Do you know why they spook in the wind?  Too many things are moving, darn it!  How can a poor horse watch it all when so many things are moving?!  The entire herd gets all whooped up, except the oldies, because they know better.

In my humble opinion, if you have to ride in the wind, take your seasoned mount and sing a lot!

PUDDLES

I know we have been told that horses don’t have depth perception.  This isn’t true.  Theirs is as good as ours.  But, if a puddle is murky, they cannot see the bottom and that is a problem.  Otherwise, maybe they don’t want to get wet or walk on wet rocks.  That myth that they cannot distinguish depth has been maligned scientifically.  When trained to prefer a photo with depth, a horse can pick out the deep images.  For example, if  a trained horses is shown a photo of train tracks going off to infinity or a park bench, he will pick the train tracks every time.  Or, anything else with depth.

NIGHT VISION

“What there is of it is based on anatomical and physiological factors, not behavioral. What we do know is that the equine retina has many more rod receptors than cones, about 9:1. These receptors are responsible for vision in dim light. The eye also contains a tapetum lucidum (the reason eyes of nocturnal animals shine in the dark), which reflects light and enhances the light-gathering properties of the rods. All this indicates good night vision but there may be a hitch. The tapetum lucidum, while increasing sensitivity to dim light, may also, because of light scattering, reduce visual discrimination. Nonetheless, horses are active during the night, grazing, moving about, avoiding obstacles. This gives us a behavioral clue that their scotopic vision is decent.”  by Evelyn B. Hanggi, M.S., Ph.D. I copied that because she said it so well…

Yes, they can see better than us at night.  And yes, that is their actual eyeball that you are seeing reflecting back at you when you are walking around in your nightie to turn off the water…

And, yes, Paul Revere totally relied on his horse.

HEAD SET AND EQUINE VISION

I don’t know about you, but I hadn’t really thought about this… Horses with a dressage type head set cannot see in front of them.  They can see the ground and a few feet beyond, maybe, but they really are depending upon the rider to let them know if they are OK.  So, this may explain why horses are not willing to set their heads without a lot of trust and time.  Also, it tells you why they never hold their heads absolutely vertical when they are on the trail.  They can’t see!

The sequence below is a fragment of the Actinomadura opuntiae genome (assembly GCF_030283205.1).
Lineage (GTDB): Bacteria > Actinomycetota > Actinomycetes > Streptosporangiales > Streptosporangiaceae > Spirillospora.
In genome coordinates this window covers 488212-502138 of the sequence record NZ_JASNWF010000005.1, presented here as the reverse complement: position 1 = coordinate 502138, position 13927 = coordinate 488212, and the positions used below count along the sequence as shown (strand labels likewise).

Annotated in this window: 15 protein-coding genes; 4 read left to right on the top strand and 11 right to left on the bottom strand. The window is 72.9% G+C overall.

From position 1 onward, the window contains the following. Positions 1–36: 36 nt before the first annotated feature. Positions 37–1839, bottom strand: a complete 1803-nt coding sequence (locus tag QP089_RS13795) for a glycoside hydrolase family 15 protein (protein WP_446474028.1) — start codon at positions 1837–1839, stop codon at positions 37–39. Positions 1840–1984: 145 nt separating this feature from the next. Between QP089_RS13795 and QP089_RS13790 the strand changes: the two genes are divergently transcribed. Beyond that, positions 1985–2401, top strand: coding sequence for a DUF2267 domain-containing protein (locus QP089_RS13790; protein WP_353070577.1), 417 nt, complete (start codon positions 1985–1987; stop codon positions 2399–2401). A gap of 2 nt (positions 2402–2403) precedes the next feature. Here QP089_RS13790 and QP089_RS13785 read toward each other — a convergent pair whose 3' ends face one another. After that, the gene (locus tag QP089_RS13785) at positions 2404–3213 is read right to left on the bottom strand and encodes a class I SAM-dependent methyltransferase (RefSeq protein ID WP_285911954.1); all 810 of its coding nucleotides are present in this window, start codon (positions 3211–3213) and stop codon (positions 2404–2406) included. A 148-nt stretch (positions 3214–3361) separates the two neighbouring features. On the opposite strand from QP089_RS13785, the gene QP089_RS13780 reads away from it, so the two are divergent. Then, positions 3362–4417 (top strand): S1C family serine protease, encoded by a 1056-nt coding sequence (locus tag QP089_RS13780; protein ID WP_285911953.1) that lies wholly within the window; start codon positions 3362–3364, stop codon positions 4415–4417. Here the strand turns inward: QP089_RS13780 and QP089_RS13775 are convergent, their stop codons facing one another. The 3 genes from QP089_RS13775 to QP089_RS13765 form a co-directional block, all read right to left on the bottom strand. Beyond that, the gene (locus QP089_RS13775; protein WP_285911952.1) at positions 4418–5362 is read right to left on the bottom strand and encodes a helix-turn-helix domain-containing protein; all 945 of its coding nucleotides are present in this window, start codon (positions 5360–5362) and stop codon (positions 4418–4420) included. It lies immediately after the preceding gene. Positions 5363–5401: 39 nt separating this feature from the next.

I read about a few crashes in dressage arenas where a few riders were practicing diligently.  However, you gotta wonder what in the heck the riders were doing, eh?  Even if the horse is keeping his head exactly vertical, the rider is supposed to be looking where he is going!  I find this hard to believe but I did see documented cases which were recorded to prove that horses in a vertical headset have marred vision.

RIGHT SIDE VERSUS LEFT

We all have been trained to show the horse whatever you are showing him, on both sides.  Sometimes people say that horses cannot learn something on both sides of their heads at the same time.  Well, that isn’t true.  A horse can “think it through” and understand that whatever happened on the right can happen on the left.

What takes them time, and why you might want to show them things on both sides, is that they cannot turn objects well in their minds – quickly.  For example, if you showed them an odd shaped brush on the right side and then turned it upside down and backward on the left side, they might not recognize it at first.  But, if you showed it to them the same way on both sides, they usually will understand after a few seconds.

Another example is a mailbox or a boulder.   Most horses think these items will eat horses, even if they saw it going down the trail and now we are just going back.  The difference is in the image itself.  Is the thing exactly the same from all angles?  Probably not.  Since horses cannot flip objects or rotate objects in their brains as fast as we can, it takes them a while to recognize the same object from a different angle.  Your patience really helps here.

20/20?

Actually, horses see a bit better than we do.  We are all familiar with the 20/20 thing in humans.  Well, a horse sees 20/30.   A dog sees 20/50, a cat 20/75 and rats see 20/300.   Holy cannoli!

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HORSE AND MAN is a blog in growth... if you like this, please pass it around!